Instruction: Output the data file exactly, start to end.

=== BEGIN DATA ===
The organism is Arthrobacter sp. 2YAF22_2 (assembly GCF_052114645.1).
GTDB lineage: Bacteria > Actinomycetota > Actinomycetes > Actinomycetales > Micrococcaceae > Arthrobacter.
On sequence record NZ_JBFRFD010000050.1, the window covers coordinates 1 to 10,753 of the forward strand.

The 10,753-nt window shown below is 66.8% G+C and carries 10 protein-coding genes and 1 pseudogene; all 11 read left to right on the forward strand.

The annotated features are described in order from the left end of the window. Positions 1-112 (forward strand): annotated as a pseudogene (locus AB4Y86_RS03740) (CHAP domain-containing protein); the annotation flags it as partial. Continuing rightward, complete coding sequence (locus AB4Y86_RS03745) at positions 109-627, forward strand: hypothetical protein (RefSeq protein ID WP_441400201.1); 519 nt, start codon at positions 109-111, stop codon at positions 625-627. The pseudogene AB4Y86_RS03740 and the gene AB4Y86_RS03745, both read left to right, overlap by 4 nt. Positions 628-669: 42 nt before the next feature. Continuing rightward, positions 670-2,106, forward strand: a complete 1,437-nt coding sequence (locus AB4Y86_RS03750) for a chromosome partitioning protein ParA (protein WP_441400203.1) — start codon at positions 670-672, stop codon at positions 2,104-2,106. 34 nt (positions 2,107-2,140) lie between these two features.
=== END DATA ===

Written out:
The organism is Arthrobacter sp. 2YAF22_2 (assembly GCF_052114645.1).
GTDB lineage: Bacteria > Actinomycetota > Actinomycetes > Actinomycetales > Micrococcaceae > Arthrobacter.
On sequence record NZ_JBFRFD010000050.1, the window covers coordinates 1 to 10,753 of the forward strand.

The 10,753-nt window shown below is 66.8% G+C and carries 10 protein-coding genes and 1 pseudogene; all 11 read left to right on the forward strand.

The annotated features are described in order from the left end of the window. Positions 1-112 (forward strand): annotated as a pseudogene (locus AB4Y86_RS03740) (CHAP domain-containing protein); the annotation flags it as partial. Continuing rightward, complete coding sequence (locus AB4Y86_RS03745) at positions 109-627, forward strand: hypothetical protein (RefSeq protein ID WP_441400201.1); 519 nt, start codon at positions 109-111, stop codon at positions 625-627. The pseudogene AB4Y86_RS03740 and the gene AB4Y86_RS03745, both read left to right, overlap by 4 nt. Positions 628-669: 42 nt before the next feature. Continuing rightward, positions 670-2,106, forward strand: a complete 1,437-nt coding sequence (locus AB4Y86_RS03750) for a chromosome partitioning protein ParA (protein WP_441400203.1) — start codon at positions 670-672, stop codon at positions 2,104-2,106. 34 nt (positions 2,107-2,140) lie between these two features.